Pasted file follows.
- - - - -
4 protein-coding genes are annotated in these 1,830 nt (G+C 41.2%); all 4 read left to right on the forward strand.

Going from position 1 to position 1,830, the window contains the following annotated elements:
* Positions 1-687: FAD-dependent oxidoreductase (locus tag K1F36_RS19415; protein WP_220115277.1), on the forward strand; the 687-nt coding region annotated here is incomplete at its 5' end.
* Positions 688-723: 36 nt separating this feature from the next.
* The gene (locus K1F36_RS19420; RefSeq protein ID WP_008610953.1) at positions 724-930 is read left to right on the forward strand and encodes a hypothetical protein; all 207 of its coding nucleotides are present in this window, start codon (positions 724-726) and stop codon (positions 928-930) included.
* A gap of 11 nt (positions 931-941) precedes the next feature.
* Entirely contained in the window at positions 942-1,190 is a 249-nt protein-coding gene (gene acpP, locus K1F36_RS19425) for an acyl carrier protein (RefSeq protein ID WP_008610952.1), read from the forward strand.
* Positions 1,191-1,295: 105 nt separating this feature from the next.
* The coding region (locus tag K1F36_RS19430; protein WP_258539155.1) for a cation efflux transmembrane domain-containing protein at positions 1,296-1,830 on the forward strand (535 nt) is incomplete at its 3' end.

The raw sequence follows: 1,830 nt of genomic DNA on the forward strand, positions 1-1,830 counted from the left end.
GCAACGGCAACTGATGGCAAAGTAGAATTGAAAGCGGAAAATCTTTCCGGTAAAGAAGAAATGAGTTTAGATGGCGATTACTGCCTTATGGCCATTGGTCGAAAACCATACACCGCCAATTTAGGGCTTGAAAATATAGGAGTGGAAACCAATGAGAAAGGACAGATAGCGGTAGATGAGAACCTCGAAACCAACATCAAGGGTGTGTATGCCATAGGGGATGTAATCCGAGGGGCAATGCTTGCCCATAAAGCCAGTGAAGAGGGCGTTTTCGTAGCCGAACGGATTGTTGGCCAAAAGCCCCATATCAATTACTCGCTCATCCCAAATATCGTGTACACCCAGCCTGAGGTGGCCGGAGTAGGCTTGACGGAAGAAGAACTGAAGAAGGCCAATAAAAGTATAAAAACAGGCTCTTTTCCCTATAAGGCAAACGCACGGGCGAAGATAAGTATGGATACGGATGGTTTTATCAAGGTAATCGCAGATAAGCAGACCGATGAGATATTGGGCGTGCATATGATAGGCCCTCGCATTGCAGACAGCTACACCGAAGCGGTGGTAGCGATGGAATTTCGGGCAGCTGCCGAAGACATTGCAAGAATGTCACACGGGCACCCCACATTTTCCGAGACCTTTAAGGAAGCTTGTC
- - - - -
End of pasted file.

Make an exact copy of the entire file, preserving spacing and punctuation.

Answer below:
4 protein-coding genes are annotated in these 1,830 nt (G+C 41.2%); all 4 read left to right on the forward strand.

Going from position 1 to position 1,830, the window contains the following annotated elements:
* Positions 1-687: FAD-dependent oxidoreductase (locus tag K1F36_RS19415; protein WP_220115277.1), on the forward strand; the 687-nt coding region annotated here is incomplete at its 5' end.
* Positions 688-723: 36 nt separating this feature from the next.
* The gene (locus K1F36_RS19420; RefSeq protein ID WP_008610953.1) at positions 724-930 is read left to right on the forward strand and encodes a hypothetical protein; all 207 of its coding nucleotides are present in this window, start codon (positions 724-726) and stop codon (positions 928-930) included.
* A gap of 11 nt (positions 931-941) precedes the next feature.
* Entirely contained in the window at positions 942-1,190 is a 249-nt protein-coding gene (gene acpP, locus K1F36_RS19425) for an acyl carrier protein (RefSeq protein ID WP_008610952.1), read from the forward strand.
* Positions 1,191-1,295: 105 nt separating this feature from the next.
* The coding region (locus tag K1F36_RS19430; protein WP_258539155.1) for a cation efflux transmembrane domain-containing protein at positions 1,296-1,830 on the forward strand (535 nt) is incomplete at its 3' end.

The raw sequence follows: 1,830 nt of genomic DNA on the forward strand, positions 1-1,830 counted from the left end.
GCAACGGCAACTGATGGCAAAGTAGAATTGAAAGCGGAAAATCTTTCCGGTAAAGAAGAAATGAGTTTAGATGGCGATTACTGCCTTATGGCCATTGGTCGAAAACCATACACCGCCAATTTAGGGCTTGAAAATATAGGAGTGGAAACCAATGAGAAAGGACAGATAGCGGTAGATGAGAACCTCGAAACCAACATCAAGGGTGTGTATGCCATAGGGGATGTAATCCGAGGGGCAATGCTTGCCCATAAAGCCAGTGAAGAGGGCGTTTTCGTAGCCGAACGGATTGTTGGCCAAAAGCCCCATATCAATTACTCGCTCATCCCAAATATCGTGTACACCCAGCCTGAGGTGGCCGGAGTAGGCTTGACGGAAGAAGAACTGAAGAAGGCCAATAAAAGTATAAAAACAGGCTCTTTTCCCTATAAGGCAAACGCACGGGCGAAGATAAGTATGGATACGGATGGTTTTATCAAGGTAATCGCAGATAAGCAGACCGATGAGATATTGGGCGTGCATATGATAGGCCCTCGCATTGCAGACAGCTACACCGAAGCGGTGGTAGCGATGGAATTTCGGGCAGCTGCCGAAGACATTGCAAGAATGTCACACGGGCACCCCACATTTTCCGAGACCTTTAAGGAAGCTTGTC